Decompile Your Microsoft Access Database to Improve Performance, Fix Corruption, and Avoid Strange VBA Errors

Provided by: Luke Chung, FMS President

Periodically, Microsoft Access databases with VBA module code perform oddly. Code that previously worked suddenly fail or behaves incorrectly. Here are some examples of errors that come up.

The database cannot be opened because the VBA project contained in it cannot be read.

The database cannot be opened because the VBA project contained in it cannot be read.

Error accessing file. Network connection may have been lost.

This error is particularly confusing if your file is local and not on the network:

Error accessing file. Network connection may have been lost

Compile Error: Out of Memory

Compile Error

It's all very confusing, especially when Compact and Repair does not help.

The initial assumption is that the database is corrupt, which is partially true. People then resort to creating a new database and importing their objects into it which is time consuming and a pain. It solves the problem, but there's a better alternative to check first.

Fortunately, Microsoft Access offers a way to fix the VBA compiled state with the /decompile command line option. The Compact and Repair feature only applies to the tables and does not impact VBA code. The decompile command does.

When Access is started with this and you open your database, it discards all the old VBA compilations, and leaves just your VBA source code. You'll need to compile again to get the compiled state. After compacting, your database may be significantly smaller.

To decompile your database, follow these steps:

  1. From Windows Explorer, locate where your Access program is installed by searching for MSACCESS.EXE. If you have multiple versions of Access installed on your machine, you need to identify the path to the Access version you want.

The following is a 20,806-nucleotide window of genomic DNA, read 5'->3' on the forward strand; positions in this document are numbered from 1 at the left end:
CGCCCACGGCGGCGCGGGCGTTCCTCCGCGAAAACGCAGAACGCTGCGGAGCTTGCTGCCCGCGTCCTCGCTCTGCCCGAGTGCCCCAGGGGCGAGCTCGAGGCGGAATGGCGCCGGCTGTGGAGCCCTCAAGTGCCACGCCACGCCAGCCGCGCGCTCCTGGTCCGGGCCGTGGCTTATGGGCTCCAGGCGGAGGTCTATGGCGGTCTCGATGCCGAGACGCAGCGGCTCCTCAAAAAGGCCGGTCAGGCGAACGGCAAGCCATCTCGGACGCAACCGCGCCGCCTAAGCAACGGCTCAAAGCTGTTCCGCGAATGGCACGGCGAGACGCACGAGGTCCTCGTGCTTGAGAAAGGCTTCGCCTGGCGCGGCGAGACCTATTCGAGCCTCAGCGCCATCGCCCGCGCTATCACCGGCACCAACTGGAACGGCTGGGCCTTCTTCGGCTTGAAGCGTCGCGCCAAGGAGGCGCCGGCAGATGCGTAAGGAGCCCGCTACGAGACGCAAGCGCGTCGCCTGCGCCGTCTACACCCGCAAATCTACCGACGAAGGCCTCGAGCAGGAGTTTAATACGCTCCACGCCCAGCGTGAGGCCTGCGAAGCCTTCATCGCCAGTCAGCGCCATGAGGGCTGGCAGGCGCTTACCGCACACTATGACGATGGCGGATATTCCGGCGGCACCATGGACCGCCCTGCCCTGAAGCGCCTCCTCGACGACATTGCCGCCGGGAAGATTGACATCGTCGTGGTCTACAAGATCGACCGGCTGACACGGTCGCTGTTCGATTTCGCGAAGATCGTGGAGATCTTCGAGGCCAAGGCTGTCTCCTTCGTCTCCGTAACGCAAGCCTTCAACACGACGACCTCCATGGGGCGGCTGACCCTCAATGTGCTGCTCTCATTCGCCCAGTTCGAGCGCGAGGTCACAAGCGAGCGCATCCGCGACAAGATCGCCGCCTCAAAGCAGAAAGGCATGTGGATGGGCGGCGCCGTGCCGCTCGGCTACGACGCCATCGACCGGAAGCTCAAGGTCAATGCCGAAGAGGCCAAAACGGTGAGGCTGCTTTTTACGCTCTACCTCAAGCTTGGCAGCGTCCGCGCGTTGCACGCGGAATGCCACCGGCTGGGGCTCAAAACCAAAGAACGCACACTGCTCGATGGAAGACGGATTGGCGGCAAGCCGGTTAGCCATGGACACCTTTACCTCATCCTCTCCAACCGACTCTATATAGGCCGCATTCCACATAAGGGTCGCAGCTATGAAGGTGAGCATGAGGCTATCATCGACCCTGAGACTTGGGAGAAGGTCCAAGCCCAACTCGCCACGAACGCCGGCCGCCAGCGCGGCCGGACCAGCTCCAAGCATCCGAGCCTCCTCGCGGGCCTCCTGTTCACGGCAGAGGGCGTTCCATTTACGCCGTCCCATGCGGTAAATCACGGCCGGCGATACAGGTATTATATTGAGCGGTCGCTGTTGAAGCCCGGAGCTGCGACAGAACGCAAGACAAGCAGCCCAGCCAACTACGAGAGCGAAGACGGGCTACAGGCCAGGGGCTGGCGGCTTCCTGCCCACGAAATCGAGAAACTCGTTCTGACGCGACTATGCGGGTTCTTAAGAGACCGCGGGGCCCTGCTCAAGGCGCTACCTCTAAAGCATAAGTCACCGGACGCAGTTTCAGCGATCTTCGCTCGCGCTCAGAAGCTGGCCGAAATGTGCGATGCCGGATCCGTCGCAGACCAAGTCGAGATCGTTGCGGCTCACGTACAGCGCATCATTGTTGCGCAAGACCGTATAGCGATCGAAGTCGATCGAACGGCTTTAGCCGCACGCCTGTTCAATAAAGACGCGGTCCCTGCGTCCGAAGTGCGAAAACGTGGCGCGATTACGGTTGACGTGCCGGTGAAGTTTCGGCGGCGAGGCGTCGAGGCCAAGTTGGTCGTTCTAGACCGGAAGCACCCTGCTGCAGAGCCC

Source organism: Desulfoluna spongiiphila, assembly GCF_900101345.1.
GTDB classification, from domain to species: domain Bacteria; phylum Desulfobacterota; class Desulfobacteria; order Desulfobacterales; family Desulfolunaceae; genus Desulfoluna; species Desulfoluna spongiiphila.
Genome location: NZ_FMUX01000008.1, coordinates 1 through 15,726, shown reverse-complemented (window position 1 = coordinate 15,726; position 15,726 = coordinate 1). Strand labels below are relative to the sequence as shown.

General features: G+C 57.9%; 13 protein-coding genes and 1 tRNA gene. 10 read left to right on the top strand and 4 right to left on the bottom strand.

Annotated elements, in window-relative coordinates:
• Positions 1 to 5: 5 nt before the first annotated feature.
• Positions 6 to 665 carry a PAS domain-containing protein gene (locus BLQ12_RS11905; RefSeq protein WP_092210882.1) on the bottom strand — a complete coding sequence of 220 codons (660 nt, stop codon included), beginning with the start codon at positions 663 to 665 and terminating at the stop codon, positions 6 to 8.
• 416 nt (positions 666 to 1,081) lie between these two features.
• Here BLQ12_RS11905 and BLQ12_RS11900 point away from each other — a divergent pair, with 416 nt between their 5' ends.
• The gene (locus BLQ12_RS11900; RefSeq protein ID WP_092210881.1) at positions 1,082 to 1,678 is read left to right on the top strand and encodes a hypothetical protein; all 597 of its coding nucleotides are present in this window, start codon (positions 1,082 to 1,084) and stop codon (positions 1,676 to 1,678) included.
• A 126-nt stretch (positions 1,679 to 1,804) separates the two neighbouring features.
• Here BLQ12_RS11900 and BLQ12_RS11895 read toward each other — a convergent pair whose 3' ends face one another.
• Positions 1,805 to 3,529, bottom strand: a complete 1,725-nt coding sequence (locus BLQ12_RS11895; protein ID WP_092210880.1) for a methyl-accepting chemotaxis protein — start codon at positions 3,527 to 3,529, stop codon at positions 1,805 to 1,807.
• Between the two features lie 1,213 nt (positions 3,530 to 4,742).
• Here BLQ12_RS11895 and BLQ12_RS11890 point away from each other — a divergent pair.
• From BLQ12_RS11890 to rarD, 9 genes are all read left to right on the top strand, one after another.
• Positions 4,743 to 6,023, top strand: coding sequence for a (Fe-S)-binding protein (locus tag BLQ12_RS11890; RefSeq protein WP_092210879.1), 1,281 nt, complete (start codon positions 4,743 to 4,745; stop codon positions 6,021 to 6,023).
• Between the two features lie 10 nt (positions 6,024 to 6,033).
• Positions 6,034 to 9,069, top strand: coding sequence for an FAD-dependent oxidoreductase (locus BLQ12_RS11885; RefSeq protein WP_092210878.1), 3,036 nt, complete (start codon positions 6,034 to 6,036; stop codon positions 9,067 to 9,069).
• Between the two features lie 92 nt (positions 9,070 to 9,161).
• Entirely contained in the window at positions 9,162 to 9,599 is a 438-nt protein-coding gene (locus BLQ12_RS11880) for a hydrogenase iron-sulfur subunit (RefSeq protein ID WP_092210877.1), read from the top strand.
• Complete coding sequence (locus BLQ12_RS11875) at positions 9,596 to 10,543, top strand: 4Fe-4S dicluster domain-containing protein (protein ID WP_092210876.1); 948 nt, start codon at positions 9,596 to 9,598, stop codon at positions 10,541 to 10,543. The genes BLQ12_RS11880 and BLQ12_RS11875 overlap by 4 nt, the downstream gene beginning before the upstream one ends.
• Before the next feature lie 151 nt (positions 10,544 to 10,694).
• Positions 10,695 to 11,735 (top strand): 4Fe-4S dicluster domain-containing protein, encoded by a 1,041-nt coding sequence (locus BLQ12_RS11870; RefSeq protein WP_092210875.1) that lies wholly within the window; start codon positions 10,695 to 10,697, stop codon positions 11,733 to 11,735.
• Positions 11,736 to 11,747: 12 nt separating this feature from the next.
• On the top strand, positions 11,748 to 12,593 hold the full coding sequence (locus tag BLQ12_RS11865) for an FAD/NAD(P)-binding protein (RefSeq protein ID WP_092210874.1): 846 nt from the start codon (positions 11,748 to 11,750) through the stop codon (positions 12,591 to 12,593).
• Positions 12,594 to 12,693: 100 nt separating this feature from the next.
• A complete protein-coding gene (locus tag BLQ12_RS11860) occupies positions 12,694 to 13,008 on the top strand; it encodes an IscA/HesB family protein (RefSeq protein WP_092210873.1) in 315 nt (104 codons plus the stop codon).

2. From the Windows, Start, Run command line, type: msaccess.exe /decompile where msaccess.exe includes the complete path. For example, the 32-bit version of Access 2016 is commonly installed here:
    C:\Program Files (x86)\Microsoft Office\root\Office16\MSACCESS.EXE /decompile
  3. From Access open the database you want to decompile (with trusted authority for Access 2003 or later)
  4. Open up any module. Compile it via Debug, Compile.., then File, Save.
  5. Go back to the database and Compact it. The location of the Compact command varies by Access version.

The database size should be reduced and the strange errors related to the VBA code should be gone.

The example above is for Microsoft Access 2016, but it also applies to Microsoft Access 2013, 2010, 2007. 2003, 2002, 2000, 97 and earlier.

To simplify doing this in the future (and you'll likely need this again), create a shortcut on your Windows desktop pointing to where your copy of Access is located:

C:\Program Files (x86)\Microsoft Office\root\Office16\MSACCESS.EXE /decompile

Then, whenever your database is acting oddly, you can easily launch the decompile version of Access to open your database and decompile it. In a few minutes, you're back up and running with a smaller database.

Good luck!

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